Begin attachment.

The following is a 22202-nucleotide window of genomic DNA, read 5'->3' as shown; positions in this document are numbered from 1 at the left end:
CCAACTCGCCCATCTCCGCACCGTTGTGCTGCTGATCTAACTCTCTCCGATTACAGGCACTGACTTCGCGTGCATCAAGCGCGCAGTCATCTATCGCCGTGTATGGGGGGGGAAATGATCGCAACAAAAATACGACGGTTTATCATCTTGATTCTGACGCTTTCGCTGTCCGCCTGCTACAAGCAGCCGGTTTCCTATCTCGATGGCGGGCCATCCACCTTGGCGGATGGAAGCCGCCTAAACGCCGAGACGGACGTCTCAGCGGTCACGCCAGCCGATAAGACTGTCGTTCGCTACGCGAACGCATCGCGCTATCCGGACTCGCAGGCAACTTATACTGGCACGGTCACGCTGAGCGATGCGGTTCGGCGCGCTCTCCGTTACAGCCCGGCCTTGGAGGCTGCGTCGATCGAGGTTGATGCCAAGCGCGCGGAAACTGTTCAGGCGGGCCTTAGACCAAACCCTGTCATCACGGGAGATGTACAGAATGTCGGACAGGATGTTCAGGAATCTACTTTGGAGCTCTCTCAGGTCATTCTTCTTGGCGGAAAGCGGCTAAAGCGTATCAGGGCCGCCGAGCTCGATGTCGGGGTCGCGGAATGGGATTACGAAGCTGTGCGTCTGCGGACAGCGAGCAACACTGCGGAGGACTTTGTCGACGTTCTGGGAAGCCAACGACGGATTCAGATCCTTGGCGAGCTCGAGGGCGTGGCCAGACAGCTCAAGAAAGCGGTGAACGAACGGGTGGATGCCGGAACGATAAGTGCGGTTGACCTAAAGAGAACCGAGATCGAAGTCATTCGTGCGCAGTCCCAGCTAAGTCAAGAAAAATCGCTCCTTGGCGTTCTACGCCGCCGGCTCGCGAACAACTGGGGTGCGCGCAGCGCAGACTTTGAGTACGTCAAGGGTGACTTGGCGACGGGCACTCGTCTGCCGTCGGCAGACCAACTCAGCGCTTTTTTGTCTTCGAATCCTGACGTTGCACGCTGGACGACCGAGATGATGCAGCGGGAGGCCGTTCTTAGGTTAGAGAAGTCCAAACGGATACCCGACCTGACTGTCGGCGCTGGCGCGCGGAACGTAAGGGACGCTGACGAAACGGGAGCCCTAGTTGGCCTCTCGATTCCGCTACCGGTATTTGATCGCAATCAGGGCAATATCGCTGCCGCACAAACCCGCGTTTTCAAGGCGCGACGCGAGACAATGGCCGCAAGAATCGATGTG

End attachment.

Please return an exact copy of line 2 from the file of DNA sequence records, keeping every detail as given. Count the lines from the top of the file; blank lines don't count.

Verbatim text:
CCAACTCGCCCATCTCCGCACCGTTGTGCTGCTGATCTAACTCTCTCCGATTACAGGCACTGACTTCGCGTGCATCAAGCGCGCAGTCATCTATCGCCGTGTATGGGGGGGGAAATGATCGCAACAAAAATACGACGGTTTATCATCTTGATTCTGACGCTTTCGCTGTCCGCCTGCTACAAGCAGCCGGTTTCCTATCTCGATGGCGGGCCATCCACCTTGGCGGATGGAAGCCGCCTAAACGCCGAGACGGACGTCTCAGCGGTCACGCCAGCCGATAAGACTGTCGTTCGCTACGCGAACGCATCGCGCTATCCGGACTCGCAGGCAACTTATACTGGCACGGTCACGCTGAGCGATGCGGTTCGGCGCGCTCTCCGTTACAGCCCGGCCTTGGAGGCTGCGTCGATCGAGGTTGATGCCAAGCGCGCGGAAACTGTTCAGGCGGGCCTTAGACCAAACCCTGTCATCACGGGAGATGTACAGAATGTCGGACAGGATGTTCAGGAATCTACTTTGGAGCTCTCTCAGGTCATTCTTCTTGGCGGAAAGCGGCTAAAGCGTATCAGGGCCGCCGAGCTCGATGTCGGGGTCGCGGAATGGGATTACGAAGCTGTGCGTCTGCGGACAGCGAGCAACACTGCGGAGGACTTTGTCGACGTTCTGGGAAGCCAACGACGGATTCAGATCCTTGGCGAGCTCGAGGGCGTGGCCAGACAGCTCAAGAAAGCGGTGAACGAACGGGTGGATGCCGGAACGATAAGTGCGGTTGACCTAAAGAGAACCGAGATCGAAGTCATTCGTGCGCAGTCCCAGCTAAGTCAAGAAAAATCGCTCCTTGGCGTTCTACGCCGCCGGCTCGCGAACAACTGGGGTGCGCGCAGCGCAGACTTTGAGTACGTCAAGGGTGACTTGGCGACGGGCACTCGTCTGCCGTCGGCAGACCAACTCAGCGCTTTTTTGTCTTCGAATCCTGACGTTGCACGCTGGACGACCGAGATGATGCAGCGGGAGGCCGTTCTTAGGTTAGAGAAGTCCAAACGGATACCCGACCTGACTGTCGGCGCTGGCGCGCGGAACGTAAGGGACGCTGACGAAACGGGAGCCCTAGTTGGCCTCTCGATTCCGCTACCGGTATTTGATCGCAATCAGGGCAATATCGCTGCCGCACAAACCCGCGTTTTCAAGGCGCGACGCGAGACAATGGCCGCAAGAATCGATGTG